Funding irregularity by local homeless group is the target of a federal probe
A special agent with the US Department of Housing and Urban Development is investigating the Homelessness Prevention Coalition of Guilford County for possible fraud and waste, YES! Weekly has learned.
Karen Bridges, chairwoman of the coalition’s executive committee and High Point office director of Youth Focus, confirmed in a May 31 interview that the coalition submitted inaccurate data in its 2005 Continuum of Care Grant application, which funds a variety of municipal and non-profit agencies set up to address homelessness.
“We’ve honestly admitted that it’s an error,” she said. “We’ve tried to be very transparent.”
The inaccuracies occurred because a grant writer hired by the city of Greensboro, whose name is Nancy Hunter, filled out a section of the application on meeting attendance and agency participation using data from the previous year. The information is used by HUD in a points system that helps determine the coalition’s funding allocation. Bridges said after the inaccuracies came to light Hunter presented a detailed plan for ensuring the problems won’t be repeated, and as a further safeguard the coalition has established a committee to review future grants applications.
Following the submission of the inaccurate grant proposal, the coalition received about $1.6 million in federal funding, Bridges said.
Bridges provided a list of about 10 agencies that received the funds, including her own organization, Youth Focus. Others included the Greensboro Housing Authority in partnerships with Grace Community Church and Triad Health Project, Greensboro Urban Ministries, Family Services of the Piedmont, the Servant Center, Salvation Army of High Point, Open Door Ministry, Mary’s House, Christian Counseling and Wellness Group and Alcohol Drug Services.
Mike Weaver, the coalition’s incoming vice-chairman, said the substituted numbers were probably higher than the true numbers, with the result that the coalition may have received more money than it was entitled. He said the discovery might affect funding for one of the participating agencies.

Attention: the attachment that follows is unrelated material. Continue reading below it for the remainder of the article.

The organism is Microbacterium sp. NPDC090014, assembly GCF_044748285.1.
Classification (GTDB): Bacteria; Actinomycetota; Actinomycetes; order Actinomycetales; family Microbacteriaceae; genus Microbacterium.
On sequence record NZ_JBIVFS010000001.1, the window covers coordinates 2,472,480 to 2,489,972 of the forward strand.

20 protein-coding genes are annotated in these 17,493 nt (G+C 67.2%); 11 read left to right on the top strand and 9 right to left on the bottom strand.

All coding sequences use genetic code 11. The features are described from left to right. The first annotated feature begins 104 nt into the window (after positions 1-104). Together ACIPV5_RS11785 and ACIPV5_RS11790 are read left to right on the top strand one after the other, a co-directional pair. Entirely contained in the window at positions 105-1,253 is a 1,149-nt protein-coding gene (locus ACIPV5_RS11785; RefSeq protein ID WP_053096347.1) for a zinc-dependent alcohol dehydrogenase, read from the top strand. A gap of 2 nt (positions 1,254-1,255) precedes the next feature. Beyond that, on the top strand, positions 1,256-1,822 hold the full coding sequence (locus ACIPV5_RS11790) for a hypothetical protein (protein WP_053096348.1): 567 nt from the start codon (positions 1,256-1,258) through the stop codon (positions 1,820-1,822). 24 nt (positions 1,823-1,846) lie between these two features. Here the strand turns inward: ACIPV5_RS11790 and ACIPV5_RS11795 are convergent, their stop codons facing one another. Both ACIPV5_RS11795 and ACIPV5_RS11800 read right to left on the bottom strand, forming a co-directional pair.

“If it made no impact, I don’t think anyone would be talking about it,” he said. “If it reduced our funding, I know we’d be talking about it.”
The inaccurate data was discovered by Cara Michele Forrest, a coalition member well known for her efforts to help the homeless in Greensboro.
“There was no nefarious intent by anybody to hide anything,” Weaver said. “We’re glad Michele found it. It was an honest error. I know Nancy Hunter extremely well. I would stake my life on anything she said or did.”
Forrest said she ran across the inaccurate data while perusing an action plan posted on the website of the city of Greensboro’s Housing and Community Development Department.
“When I saw the section about the attendance figures, I had recorded them so I knew that they were wrong,” said Forrest, who was a member of the executive committee in 2005. “I went back right away and checked them against the numbers that I had. The numbers were not right, and there were agencies listed that were not involved.”
Active in both the coalition and the task force, Forrest designed a website for the coalition and successfully lobbied the Greensboro City Council to endorse the 10-Year Plan in early 2006. Forrest has been active with Night Watch, a group that distributes food, blankets and other amenities to homeless people after dark.
Forrest’s blog writing suggests that her efforts to bring the funding problems to light led to strain in her relationship with fellow coalition members.